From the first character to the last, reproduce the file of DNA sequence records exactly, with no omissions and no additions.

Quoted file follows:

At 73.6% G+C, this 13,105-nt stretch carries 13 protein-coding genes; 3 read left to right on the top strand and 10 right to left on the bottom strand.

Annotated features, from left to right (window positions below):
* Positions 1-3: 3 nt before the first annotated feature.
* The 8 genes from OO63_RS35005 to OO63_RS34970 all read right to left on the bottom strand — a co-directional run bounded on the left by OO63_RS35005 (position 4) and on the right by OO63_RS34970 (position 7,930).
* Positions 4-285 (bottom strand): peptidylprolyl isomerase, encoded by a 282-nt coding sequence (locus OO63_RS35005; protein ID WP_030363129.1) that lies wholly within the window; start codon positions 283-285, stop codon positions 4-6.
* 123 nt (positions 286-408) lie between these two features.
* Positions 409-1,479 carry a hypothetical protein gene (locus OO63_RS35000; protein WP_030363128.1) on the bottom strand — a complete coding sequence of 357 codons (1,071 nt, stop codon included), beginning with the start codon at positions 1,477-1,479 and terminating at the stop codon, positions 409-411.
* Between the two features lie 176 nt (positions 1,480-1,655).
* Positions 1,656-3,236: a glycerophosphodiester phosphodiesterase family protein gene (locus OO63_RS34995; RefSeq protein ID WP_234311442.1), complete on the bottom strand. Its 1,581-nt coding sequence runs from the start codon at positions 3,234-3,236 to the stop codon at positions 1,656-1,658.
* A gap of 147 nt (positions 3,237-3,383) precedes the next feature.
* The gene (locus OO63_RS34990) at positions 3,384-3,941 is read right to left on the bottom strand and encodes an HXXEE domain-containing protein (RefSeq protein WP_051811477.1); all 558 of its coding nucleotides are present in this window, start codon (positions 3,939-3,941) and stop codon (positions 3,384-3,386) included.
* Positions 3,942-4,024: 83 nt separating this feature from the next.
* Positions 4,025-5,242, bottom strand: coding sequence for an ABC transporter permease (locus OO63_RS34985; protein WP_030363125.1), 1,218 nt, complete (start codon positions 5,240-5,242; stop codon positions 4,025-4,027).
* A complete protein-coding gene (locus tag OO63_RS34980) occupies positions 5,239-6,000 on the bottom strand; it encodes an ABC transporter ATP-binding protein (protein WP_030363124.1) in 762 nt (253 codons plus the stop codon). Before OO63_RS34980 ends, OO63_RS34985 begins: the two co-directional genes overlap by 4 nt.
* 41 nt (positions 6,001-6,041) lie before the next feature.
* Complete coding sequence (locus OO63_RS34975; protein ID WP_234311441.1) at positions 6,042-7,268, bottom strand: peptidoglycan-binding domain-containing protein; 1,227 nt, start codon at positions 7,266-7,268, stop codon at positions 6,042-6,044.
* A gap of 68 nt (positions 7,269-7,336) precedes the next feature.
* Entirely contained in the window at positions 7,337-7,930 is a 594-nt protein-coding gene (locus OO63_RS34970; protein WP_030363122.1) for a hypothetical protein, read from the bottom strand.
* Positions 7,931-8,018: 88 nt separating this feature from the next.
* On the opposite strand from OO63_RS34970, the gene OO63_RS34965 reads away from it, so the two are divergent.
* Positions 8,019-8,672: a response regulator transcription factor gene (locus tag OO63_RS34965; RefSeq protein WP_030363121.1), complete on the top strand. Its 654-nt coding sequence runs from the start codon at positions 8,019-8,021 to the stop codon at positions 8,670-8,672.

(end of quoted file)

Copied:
At 73.6% G+C, this 13,105-nt stretch carries 13 protein-coding genes; 3 read left to right on the top strand and 10 right to left on the bottom strand.

Annotated features, from left to right (window positions below):
* Positions 1-3: 3 nt before the first annotated feature.
* The 8 genes from OO63_RS35005 to OO63_RS34970 all read right to left on the bottom strand — a co-directional run bounded on the left by OO63_RS35005 (position 4) and on the right by OO63_RS34970 (position 7,930).
* Positions 4-285 (bottom strand): peptidylprolyl isomerase, encoded by a 282-nt coding sequence (locus OO63_RS35005; protein ID WP_030363129.1) that lies wholly within the window; start codon positions 283-285, stop codon positions 4-6.
* 123 nt (positions 286-408) lie between these two features.
* Positions 409-1,479 carry a hypothetical protein gene (locus OO63_RS35000; protein WP_030363128.1) on the bottom strand — a complete coding sequence of 357 codons (1,071 nt, stop codon included), beginning with the start codon at positions 1,477-1,479 and terminating at the stop codon, positions 409-411.
* Between the two features lie 176 nt (positions 1,480-1,655).
* Positions 1,656-3,236: a glycerophosphodiester phosphodiesterase family protein gene (locus OO63_RS34995; RefSeq protein ID WP_234311442.1), complete on the bottom strand. Its 1,581-nt coding sequence runs from the start codon at positions 3,234-3,236 to the stop codon at positions 1,656-1,658.
* A gap of 147 nt (positions 3,237-3,383) precedes the next feature.
* The gene (locus OO63_RS34990) at positions 3,384-3,941 is read right to left on the bottom strand and encodes an HXXEE domain-containing protein (RefSeq protein WP_051811477.1); all 558 of its coding nucleotides are present in this window, start codon (positions 3,939-3,941) and stop codon (positions 3,384-3,386) included.
* Positions 3,942-4,024: 83 nt separating this feature from the next.
* Positions 4,025-5,242, bottom strand: coding sequence for an ABC transporter permease (locus OO63_RS34985; protein WP_030363125.1), 1,218 nt, complete (start codon positions 5,240-5,242; stop codon positions 4,025-4,027).
* A complete protein-coding gene (locus tag OO63_RS34980) occupies positions 5,239-6,000 on the bottom strand; it encodes an ABC transporter ATP-binding protein (protein WP_030363124.1) in 762 nt (253 codons plus the stop codon). Before OO63_RS34980 ends, OO63_RS34985 begins: the two co-directional genes overlap by 4 nt.
* 41 nt (positions 6,001-6,041) lie before the next feature.
* Complete coding sequence (locus OO63_RS34975; protein ID WP_234311441.1) at positions 6,042-7,268, bottom strand: peptidoglycan-binding domain-containing protein; 1,227 nt, start codon at positions 7,266-7,268, stop codon at positions 6,042-6,044.
* A gap of 68 nt (positions 7,269-7,336) precedes the next feature.
* Entirely contained in the window at positions 7,337-7,930 is a 594-nt protein-coding gene (locus OO63_RS34970; protein WP_030363122.1) for a hypothetical protein, read from the bottom strand.
* Positions 7,931-8,018: 88 nt separating this feature from the next.
* On the opposite strand from OO63_RS34970, the gene OO63_RS34965 reads away from it, so the two are divergent.
* Positions 8,019-8,672: a response regulator transcription factor gene (locus tag OO63_RS34965; RefSeq protein WP_030363121.1), complete on the top strand. Its 654-nt coding sequence runs from the start codon at positions 8,019-8,021 to the stop codon at positions 8,670-8,672.